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Ex-Cincinnati IRS Manager: This Was Not the Work of 'Low-Level' Employees


"The idea of two rogue employees...is inconsistent with the kinds of checks and balances that are inherent in the way the organization is set up.”

Bonnie Esrig, a former manager at the Internal Revenue Service Cincinnati office at the center of the political targeting scandal, told NBC News she believes the scandal goes well beyond “low-level” employees.

The 38-year IRS veteran said she was shocked when she saw headlines blaming the scandal on “rogue” employees. She added that she was equally surprised when she saw headlines tying the scandal to the Obama White House.

“Those were things that were not consistent with my knowledge of the way the organization works,” she said:

She said she does not believe a few employees in the Cincinnati office are responsible for the targeting of nearly 500 conservative groups. You may recall that when this scandal started to unfold, a congressional source told CNN “two rogue” employees were to blame for the targeting.

“The idea of two rogue employees,” Esrig said, “is inconsistent with the kinds of checks and balances that are inherent in the way the organization is set up.”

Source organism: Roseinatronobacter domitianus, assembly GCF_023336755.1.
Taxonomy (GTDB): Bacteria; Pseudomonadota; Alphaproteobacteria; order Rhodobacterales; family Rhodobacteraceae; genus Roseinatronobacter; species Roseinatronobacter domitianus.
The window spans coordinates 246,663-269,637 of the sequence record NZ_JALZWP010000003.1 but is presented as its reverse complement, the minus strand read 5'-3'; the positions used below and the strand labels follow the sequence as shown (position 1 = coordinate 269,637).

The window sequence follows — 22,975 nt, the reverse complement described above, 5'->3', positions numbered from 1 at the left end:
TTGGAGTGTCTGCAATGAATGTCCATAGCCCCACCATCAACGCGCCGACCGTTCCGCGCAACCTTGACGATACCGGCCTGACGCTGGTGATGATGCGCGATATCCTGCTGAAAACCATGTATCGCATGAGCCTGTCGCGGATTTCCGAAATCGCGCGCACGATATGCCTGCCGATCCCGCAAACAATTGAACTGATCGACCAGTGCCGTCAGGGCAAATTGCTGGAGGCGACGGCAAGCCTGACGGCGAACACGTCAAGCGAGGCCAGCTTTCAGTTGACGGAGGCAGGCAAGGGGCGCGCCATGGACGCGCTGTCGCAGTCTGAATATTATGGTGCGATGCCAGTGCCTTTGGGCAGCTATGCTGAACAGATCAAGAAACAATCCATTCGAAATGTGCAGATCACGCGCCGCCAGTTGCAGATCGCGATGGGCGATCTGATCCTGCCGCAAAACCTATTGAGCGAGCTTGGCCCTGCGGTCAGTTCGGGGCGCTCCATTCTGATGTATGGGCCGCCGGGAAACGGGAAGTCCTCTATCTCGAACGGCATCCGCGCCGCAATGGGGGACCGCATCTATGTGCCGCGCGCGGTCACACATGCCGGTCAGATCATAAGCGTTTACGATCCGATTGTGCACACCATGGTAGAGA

She added that, contrary to what the IRS told the inspector general, these were not “mistakes” made by “front-line career employees.”

“Front-line employees (at the Cincinnati office) do not make key decisions about policy and how work is processed,” Esrig told NBC News.  “Work is reviewed by the managers. The employees don't operate autonomously where there is no review. The managers review.

“I think that even if an employee were to veer off in a separate direction briefly, I would be very surprised if anyone could sustain that before management became involved," she added.

However, she was careful to add that she believes the IRS official(s) who orchestrated the targeting did so for “efficiency" purposes and "not out of any political or partisan viewpoint.”

"I don't believe that it was in any way political," she said, adding that in al her years with the department, she never saw partisan behavior.

Ousted IRS interim chief Steven Miller claimed last week that IRS employees looked for terms such as “tea party” and “patriot” because it was more “efficient.” Esrig said this is entirely plausible.

“I absolutely believe that cases could be grouped for reasons that had absolutely nothing to do with partisan concerns,” she said. “I don't think that there is anything political about the grouping of cases.”

She also stated that she doesn’t believe the department was acting on outside orders.

“The way the IRS operates,” Esrig said, “over my years of experience in various roles, including working in Washington, D.C, I have never seen anything come down where the administration was directing the IRS to handle something in one way versus another way.”

Esrig “worked as an area manager in the Determinations Unit of the IRS’ Exempt Organizations department in 2011 and 2012,” NBC reports.

“Esrig worked on tax-exemption status issues in the IRS office, but for other types of organizations, such as charter schools – not on the political advocacy groups cases at the center of the controversy. She retired from the IRS in January,” the report adds.


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